5. Girls, “The Return”
One of Lena Dunham’s stated influences in this coming-of-age series was Paul Feig and Judd Apatow’s Freaks and Geeks, and this episode makes clear that it wasn’t something she said just to be polite to her co-producer Apatow. He co-wrote “The Return,” and the episode shares the setting of Michigan — where Dunham’s Hannah Horvath brings her personal baggage (and laundry) for a fraught visit home — guest star Becky Ann Baker (as Hannah’s mom) and, above all, a rare sense for the bittersweet feeling of realizing you’ve outgrown your childhood. Influences aside, “The Return” is also pure Dunham. She can be unsparing about Hannah’s self-absorption (as a confidence builder before going out, Hannah tells herself, “You are from New York, therefore you are just naturally interesting”). Yet as Hannah comes to terms with the idea that her parents are getting older too, she shows a new maturity. Sometimes, “The Return” tells us, growing up is something that happens while you’re standing in front of your mom and dad’s fridge.
4. Homeland, “Q&A”
It says something about the intensity of this episode that the most wrenching scene is not the one where a guy gets stabbed through the hand. Coming on top of a shocker about-face, in which Congressman Nick Brody (Damian Lewis) is revealed as a terrorist sleeper agent, this hour-long interrogation involves a man already broken by imprisonment and brainwashing and takes him apart again. Brody’s pursuer and onetime lover Carrie Mathison (Claire Danes) pries off his protective layer of lies, brutally and tenderly. At the end, Brody is curled up on the floor like an infant, and this viewer felt like joining him. Brody’s terrorist captor, Carrie says, pulled him apart “until there was nothing left but pain.” The lingering question: Is there still a Brody left in there to rebuild?
3. Game of Thrones, “Blackwater”
For a fantasy saga about kings and dragons, Game of Thrones is very intimate, choosing conversations and verbal sparring over effects spectacles and battle scenes. But it gets epic with a capital E in this high-water (and flaming-water) mark when it pares down its usual sweep across story lines and continents to focus on the fight for capital King’s Landing in the series’ central civil war. Even in pitched battle, some of the episode’s hardest blows are psychological as it depicts the darkest moments within the besieged castle, with royals and subjects huddling with candles and poison. It delivers on a grand scale when sympathetic antihero Tyrion Lannister (Peter Dinklage) executes a brilliant tactical defense on behalf of his thankless and undeserving royal relatives. “Those are brave men knocking at our door,” he exhorts his men before battle. “Let’s go kill them.” For this spectacular hour, Game of Thrones killed it.
2. Community, “Digital Estate Planning”
At its warmest, Community takes apart its misfit-toy characters — adult learners at the nation’s worst community college — to see what makes them hurt and what makes them tick. At its weirdest, it takes apart the very form of TV comedy, experimenting with new ways to tell funny stories in a half-hour. And at its best, it does both at the same time. Here, crotchety Pierce (Chevy Chase) has to confront the legacy of his controlling, racist father by competing with the rest of the crew in a Nintendo-style virtual-reality video game to earn his inheritance. That the episode could make an emotional connection with its characters mostly drawn as 8-bit avatars is a testament to how well imagined the show’s world has become. At the end of Season 3, Community‘s mad-genius creator was forced off the show by NBC, but this late episode may have been the series’ best ever.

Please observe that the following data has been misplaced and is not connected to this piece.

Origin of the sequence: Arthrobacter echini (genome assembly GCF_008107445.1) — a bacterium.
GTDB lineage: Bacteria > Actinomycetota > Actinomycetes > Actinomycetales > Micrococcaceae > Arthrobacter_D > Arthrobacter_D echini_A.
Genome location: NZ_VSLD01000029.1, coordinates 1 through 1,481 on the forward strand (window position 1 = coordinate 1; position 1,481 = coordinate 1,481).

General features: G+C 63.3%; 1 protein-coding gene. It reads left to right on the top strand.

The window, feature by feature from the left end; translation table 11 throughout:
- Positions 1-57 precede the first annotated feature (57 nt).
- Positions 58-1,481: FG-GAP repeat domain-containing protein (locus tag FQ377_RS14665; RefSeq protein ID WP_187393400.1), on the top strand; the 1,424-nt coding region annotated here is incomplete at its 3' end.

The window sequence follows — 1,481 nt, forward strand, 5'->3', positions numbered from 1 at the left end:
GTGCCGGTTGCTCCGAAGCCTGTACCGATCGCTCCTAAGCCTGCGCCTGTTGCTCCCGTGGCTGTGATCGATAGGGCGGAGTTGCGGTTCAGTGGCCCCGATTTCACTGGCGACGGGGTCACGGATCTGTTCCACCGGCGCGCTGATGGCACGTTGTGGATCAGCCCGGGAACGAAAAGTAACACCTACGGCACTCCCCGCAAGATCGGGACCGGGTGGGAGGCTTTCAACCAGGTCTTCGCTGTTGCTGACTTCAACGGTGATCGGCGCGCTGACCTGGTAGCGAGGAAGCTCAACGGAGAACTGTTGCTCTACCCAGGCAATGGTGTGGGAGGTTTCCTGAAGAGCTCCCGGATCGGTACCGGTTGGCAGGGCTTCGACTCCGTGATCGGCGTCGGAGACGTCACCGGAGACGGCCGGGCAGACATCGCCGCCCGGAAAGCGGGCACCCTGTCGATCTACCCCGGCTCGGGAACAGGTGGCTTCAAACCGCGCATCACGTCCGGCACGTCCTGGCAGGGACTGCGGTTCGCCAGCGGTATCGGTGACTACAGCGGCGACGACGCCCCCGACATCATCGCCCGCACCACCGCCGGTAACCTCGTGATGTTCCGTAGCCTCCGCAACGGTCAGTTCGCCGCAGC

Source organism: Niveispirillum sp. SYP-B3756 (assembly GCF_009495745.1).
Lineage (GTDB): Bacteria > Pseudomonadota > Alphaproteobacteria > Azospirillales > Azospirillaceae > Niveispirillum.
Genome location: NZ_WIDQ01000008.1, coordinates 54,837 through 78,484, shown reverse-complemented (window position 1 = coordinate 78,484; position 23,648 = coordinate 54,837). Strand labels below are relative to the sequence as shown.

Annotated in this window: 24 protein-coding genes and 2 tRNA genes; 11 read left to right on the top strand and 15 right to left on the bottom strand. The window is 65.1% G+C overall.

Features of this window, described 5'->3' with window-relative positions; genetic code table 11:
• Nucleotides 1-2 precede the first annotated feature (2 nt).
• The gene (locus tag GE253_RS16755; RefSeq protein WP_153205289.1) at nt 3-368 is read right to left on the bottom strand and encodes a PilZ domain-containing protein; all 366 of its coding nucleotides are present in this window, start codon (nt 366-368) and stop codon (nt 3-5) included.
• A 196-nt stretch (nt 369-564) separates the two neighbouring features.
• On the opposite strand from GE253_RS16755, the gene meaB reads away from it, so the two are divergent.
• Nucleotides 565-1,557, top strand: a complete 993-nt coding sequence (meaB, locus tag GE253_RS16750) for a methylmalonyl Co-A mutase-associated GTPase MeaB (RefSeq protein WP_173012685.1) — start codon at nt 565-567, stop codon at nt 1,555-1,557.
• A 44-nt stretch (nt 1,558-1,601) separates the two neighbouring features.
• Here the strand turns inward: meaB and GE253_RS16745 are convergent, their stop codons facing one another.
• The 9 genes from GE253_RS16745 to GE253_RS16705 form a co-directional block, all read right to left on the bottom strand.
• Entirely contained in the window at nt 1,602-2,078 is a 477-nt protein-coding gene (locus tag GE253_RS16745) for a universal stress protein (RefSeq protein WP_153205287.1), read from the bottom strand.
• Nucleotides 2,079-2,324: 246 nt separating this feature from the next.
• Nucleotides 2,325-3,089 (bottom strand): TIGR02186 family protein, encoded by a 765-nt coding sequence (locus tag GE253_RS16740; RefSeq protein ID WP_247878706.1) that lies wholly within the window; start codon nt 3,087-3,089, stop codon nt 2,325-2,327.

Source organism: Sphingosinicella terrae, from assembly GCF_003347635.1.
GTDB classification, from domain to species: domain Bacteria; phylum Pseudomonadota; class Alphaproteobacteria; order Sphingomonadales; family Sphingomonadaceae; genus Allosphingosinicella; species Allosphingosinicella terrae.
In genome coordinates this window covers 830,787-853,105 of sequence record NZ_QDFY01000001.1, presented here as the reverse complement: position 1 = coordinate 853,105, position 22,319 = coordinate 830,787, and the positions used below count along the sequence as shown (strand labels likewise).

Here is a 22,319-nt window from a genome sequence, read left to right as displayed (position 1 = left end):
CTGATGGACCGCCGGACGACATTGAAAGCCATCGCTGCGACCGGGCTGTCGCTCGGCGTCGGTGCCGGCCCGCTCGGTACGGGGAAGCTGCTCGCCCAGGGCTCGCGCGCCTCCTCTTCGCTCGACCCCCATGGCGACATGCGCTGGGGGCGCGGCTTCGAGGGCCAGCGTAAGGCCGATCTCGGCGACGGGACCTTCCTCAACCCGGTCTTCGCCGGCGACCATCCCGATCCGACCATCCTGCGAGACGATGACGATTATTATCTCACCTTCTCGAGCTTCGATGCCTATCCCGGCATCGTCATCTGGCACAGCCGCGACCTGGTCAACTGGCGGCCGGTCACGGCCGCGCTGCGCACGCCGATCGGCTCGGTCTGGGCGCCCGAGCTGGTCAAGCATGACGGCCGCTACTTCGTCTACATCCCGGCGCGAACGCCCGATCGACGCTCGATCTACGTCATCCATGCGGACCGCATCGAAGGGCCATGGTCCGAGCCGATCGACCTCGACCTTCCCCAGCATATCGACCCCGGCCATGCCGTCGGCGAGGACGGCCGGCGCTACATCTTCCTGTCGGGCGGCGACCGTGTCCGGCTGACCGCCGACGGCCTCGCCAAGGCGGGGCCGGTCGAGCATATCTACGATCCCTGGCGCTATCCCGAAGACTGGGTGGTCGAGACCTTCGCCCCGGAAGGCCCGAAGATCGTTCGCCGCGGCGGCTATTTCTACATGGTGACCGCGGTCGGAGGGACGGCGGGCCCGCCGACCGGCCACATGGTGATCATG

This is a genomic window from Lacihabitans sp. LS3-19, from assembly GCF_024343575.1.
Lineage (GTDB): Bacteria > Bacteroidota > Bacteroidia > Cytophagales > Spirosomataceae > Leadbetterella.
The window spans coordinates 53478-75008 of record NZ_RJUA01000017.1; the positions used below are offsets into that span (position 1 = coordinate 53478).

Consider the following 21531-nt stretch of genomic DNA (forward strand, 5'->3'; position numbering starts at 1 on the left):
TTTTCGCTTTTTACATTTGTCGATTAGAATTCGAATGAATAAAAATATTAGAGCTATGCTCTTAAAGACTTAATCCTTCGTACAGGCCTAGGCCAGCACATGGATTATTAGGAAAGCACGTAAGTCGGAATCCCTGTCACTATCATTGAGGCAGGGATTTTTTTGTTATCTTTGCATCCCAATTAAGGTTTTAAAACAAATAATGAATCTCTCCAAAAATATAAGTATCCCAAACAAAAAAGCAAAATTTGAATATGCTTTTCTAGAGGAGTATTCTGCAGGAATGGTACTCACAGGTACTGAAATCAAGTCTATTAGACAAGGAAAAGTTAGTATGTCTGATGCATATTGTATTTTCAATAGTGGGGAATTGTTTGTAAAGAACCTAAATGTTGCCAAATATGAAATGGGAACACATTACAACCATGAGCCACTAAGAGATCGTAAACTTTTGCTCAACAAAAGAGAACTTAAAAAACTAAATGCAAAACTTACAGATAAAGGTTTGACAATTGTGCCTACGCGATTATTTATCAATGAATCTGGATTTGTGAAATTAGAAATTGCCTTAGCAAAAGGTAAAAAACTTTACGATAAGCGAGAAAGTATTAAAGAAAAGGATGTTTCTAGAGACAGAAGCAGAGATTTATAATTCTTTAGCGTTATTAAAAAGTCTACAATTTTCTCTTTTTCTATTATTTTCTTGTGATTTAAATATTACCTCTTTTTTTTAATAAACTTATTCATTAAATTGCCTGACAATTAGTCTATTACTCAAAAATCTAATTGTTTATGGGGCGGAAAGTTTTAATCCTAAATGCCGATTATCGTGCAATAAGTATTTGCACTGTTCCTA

1. Louie, “Daddy’s Girlfriend, Parts 1 and 2″
Louis CK’s comedy/short-story collection paints New York City in particular, and the world in general, as a place of surreal, disturbing wonders. And this two-parter distills that beautifully when Louie asks out bookstore clerk Liz (Parker Posey) and goes on what is less a date than a crash course in life experience. As they take a weird, adventurous after-hours tour of the city — fitting Louie in women’s clothes, helping a homeless man get medicine, scarfing cured fish at Russ and Daughters — Liz spills out a story that includes a childhood near-death experience and hints of a mentally troubled adulthood. But though the evening ends on a minor-key note, “Daddy’s Girlfriend” is far from a downer. It is, like the show in general, a full-throated endorsement of being open to life’s weirdness and surprises at any age — and truly a night to remember.
The Short Version List of The Top 10 TV Episodes of 2012
10. Breaking Bad, “Fifty-One” (AMC)
9. Awake, pilot (NBC)
8. The Good Wife, “Another Ham Sandwich” (CBS)
7. Mad Men, “At the Codfish Ball” (AMC)
6. Parks and Recreation, “The Comeback Kid” (NBC)
5. Girls, “The Return” (HBO)
4. Homeland, “Q&A” (Showtime)
3. Game of Thrones, “Blackwater” (HBO)
2. Community, “Digital Estate Planning” (NBC)
1. Louie, “Daddy’s Girlfriend, Parts 1 and 2″ (FX)
James Poniewozik's Honorable Mentions:
30 Rock, “Aunt Phatso vs. Jack Donaghy,” “Stride of Pride,” “Leap Day”
Last Resort, “Captain”
Parenthood, “There’s Something I Need To Tell You”
Parks and Recreation, “The Debate”
Mad Men, “Signal 30,” “Far Away Places”
New Girl, “Injured”
Girls, “Vagina Panic”
The Good Wife, “Gloves Come Off”
Bob’s Burgers, “Moody Foodie”
Community, “Introduction to Finality”
Louie, “New Year’s Eve,” “Late Show”
Last Resort, “Captain”
Glee, “Goodbye,” “The Break-Up,” “Dynamic Duets”
Breaking Bad, “Dead Freight”
American Horror Story: Asylum, “I Am Anne Frank, pts 1 and 2″
The Walking Dead, “Killer Within”
Boardwalk Empire, “Two Imposters”
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Do you agree or disagree with the list? Any favorite episodes?